Reinhold Wuerth, a German billionaire who turned a family-owned screw wholesaler into a global company, paid more than $70 million to buy a Holbein painting, beating a bid from the Staedel Museum in Frankfurt.
Wuerth purchased the painting from the heirs of the princes and landgraves of the state of Hesse, an aristocratic family descended from Charlemagne, according to an e-mailed statement sent today by Britta Fischer Public Relations on behalf of the Wuerth Collection. The Staedel Museum, where the Holbein has hung on loan since 2003, said in a separate statement that its own final offer of 40 million euros ($57 million) was rejected.
Christoph Graf Douglas, the art dealer who negotiated the sale, said the price was more than 50 million euros, the highest ever paid for an artwork in Germany. He declined to name the final sum because of an agreement between the buyer and sellers.
“It is the most important painting sold in Germany since World War II,” Graf Douglas said by telephone from Frankfurt. “I had other willing buyers but they wanted to take it out of Germany, which wasn’t allowed. I could probably have sold it for more than 100 million euros if it wasn’t barred from export.”
Interested buyers included the J. Paul Getty Museum, he said.
The 1525-8 oil painting by Hans Holbein the Younger, “The Madonna With the Family of Mayor Meyer,” was painted on commission for the Basel mayor Jakob Meyer zum Hasen. The Meyers are portrayed at the feet of the Madonna, sheltered under her cloak. It belonged to the family for almost 100 years.
“It is the transition from the wonderful German late Gothic to the Renaissance,” Graf Douglas said. “When you stand in front of it you see how mystical, wonderful it is.”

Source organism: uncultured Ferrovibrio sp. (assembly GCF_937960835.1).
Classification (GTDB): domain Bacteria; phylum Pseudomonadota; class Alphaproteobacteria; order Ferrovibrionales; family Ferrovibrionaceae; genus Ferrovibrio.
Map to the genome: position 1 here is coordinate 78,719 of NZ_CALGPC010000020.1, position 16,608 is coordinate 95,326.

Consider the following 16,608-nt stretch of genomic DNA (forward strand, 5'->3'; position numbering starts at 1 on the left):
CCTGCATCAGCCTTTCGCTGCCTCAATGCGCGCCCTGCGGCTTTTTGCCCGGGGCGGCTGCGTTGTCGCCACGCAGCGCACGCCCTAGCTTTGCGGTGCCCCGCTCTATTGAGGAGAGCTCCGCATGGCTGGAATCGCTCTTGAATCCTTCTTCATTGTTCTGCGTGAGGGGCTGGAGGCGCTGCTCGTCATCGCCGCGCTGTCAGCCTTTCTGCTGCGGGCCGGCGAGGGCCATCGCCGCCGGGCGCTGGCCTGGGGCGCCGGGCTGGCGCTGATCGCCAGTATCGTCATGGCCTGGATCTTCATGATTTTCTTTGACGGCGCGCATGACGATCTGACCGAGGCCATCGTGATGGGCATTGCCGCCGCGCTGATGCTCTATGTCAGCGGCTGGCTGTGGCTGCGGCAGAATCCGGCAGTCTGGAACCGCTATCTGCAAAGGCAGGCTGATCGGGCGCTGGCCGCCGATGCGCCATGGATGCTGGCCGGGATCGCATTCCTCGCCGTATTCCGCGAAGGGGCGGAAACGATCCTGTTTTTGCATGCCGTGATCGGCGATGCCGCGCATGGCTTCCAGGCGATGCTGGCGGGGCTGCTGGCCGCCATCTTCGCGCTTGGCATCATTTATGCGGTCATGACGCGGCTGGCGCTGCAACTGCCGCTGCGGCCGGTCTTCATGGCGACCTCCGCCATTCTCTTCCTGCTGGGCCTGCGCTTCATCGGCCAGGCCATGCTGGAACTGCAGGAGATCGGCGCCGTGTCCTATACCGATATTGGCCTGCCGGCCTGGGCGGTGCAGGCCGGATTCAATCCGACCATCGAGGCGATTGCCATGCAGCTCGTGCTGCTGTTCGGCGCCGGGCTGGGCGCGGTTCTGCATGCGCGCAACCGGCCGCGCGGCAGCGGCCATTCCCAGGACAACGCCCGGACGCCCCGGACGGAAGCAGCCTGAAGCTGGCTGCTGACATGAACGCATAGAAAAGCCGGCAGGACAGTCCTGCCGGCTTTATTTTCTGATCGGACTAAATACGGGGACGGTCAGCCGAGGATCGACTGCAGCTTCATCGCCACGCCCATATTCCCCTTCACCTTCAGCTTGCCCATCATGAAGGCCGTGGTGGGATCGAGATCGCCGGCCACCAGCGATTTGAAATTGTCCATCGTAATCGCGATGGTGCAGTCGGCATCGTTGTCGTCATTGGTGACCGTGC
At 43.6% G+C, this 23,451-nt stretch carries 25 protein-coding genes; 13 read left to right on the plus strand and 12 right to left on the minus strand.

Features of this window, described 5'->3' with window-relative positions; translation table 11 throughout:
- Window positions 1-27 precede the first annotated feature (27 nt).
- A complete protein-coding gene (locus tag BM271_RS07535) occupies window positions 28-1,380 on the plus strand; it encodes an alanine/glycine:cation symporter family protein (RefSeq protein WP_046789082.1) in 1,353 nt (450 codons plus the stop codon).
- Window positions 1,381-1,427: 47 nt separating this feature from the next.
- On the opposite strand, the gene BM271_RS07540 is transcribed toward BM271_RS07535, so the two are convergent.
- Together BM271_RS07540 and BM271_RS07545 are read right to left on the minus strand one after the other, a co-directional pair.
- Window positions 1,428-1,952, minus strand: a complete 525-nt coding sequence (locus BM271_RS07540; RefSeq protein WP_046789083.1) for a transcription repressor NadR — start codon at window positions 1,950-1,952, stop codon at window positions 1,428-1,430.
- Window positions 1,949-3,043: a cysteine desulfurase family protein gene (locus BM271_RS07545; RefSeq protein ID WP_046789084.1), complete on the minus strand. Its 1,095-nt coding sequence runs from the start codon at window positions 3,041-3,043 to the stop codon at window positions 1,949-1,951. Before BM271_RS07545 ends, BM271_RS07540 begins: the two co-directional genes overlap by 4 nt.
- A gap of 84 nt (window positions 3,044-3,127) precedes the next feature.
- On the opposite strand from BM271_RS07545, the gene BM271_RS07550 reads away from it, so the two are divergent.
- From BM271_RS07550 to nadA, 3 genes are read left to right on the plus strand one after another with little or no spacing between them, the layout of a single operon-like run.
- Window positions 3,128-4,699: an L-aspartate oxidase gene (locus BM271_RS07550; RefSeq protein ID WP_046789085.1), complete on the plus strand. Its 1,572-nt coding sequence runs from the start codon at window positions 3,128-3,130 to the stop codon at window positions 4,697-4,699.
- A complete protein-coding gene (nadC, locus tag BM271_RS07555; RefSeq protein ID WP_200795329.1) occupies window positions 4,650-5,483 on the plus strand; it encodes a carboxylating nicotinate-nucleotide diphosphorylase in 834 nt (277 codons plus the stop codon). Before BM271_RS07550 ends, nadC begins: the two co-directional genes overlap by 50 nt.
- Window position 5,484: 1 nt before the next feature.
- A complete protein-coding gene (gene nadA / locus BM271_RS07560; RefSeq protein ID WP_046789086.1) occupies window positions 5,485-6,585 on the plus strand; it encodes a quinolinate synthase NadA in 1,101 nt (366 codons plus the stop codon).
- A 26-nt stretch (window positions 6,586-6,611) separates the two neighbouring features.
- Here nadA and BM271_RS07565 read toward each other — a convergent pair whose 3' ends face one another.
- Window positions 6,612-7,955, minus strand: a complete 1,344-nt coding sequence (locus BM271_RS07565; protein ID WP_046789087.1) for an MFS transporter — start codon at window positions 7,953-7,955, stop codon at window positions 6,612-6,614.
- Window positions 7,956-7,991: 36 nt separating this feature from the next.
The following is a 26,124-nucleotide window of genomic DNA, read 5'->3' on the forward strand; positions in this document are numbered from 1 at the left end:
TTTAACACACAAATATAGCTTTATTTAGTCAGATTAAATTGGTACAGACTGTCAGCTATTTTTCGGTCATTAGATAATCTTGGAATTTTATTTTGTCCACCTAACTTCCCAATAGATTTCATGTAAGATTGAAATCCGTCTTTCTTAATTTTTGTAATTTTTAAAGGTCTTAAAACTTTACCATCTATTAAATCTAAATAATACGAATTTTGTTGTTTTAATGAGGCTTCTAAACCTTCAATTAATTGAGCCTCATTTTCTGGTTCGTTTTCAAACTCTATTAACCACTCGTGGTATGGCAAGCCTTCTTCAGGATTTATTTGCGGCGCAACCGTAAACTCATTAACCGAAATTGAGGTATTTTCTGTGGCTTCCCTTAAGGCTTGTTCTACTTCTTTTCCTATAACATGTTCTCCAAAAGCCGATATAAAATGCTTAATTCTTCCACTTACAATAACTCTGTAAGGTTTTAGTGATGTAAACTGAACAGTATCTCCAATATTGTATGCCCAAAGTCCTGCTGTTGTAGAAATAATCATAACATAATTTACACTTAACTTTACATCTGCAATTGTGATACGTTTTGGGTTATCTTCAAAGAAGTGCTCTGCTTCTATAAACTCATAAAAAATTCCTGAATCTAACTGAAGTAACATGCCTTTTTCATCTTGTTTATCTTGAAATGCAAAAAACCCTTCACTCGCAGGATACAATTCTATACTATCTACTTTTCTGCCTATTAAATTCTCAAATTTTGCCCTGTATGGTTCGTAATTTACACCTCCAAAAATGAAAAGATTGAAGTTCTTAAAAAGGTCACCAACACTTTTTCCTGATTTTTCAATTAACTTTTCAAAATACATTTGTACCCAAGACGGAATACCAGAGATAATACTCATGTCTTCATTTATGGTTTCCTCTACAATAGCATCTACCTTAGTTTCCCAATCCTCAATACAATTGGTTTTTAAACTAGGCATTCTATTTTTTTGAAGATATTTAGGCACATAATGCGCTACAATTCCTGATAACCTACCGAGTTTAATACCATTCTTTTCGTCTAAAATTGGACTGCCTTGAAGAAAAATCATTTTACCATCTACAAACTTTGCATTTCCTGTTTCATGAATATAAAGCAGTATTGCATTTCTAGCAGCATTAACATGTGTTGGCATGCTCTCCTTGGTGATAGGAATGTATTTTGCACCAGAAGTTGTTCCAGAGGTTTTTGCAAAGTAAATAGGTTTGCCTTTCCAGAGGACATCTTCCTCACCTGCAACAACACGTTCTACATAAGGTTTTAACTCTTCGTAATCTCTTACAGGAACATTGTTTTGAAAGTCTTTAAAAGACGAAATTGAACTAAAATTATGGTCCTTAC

Wuerth pledged to keep the painting on public view and said the Staedel Museum in Frankfurt and the Landesmuseum in Darmstadt “will be the preferred borrowers of the artwork.”
Wuerth’s collection spans more than 14,000 works, ranging from Anish Kapoor and Henry Moore to Picasso and Max Beckmann. Graf Douglas negotiated Wuerth’s purchase of the Fuerstenberg collection in 2003, extending his range to late medieval works by artists including Lucas Cranach and Tilman Riemenschneider. The Wuerth family converted the Johanniterhalle, a 12th-century church in Schwaebisch Hall, to put the works on permanent display.
Wuerth Gruppe employs 65,000 people in 84 countries. Sales for the first half of 2011 totaled 4.78 billion euros, according to the company website. Its main products aside from screws are dowels, plugs, tools and chemical products.
Staedel Museum director Max Hollein said the museum went to its “absolute limits” in offering 40 million euros in cash, the last of several offers over many years of negotiating. Nikolaus Schweickart, the chairman of the Staedel’s administration, said the museum had discussed purchasing the painting jointly with Wuerth.
The Holbein will remain on display at the Staedel Museum until July 24, before moving to the Johanniterhalle.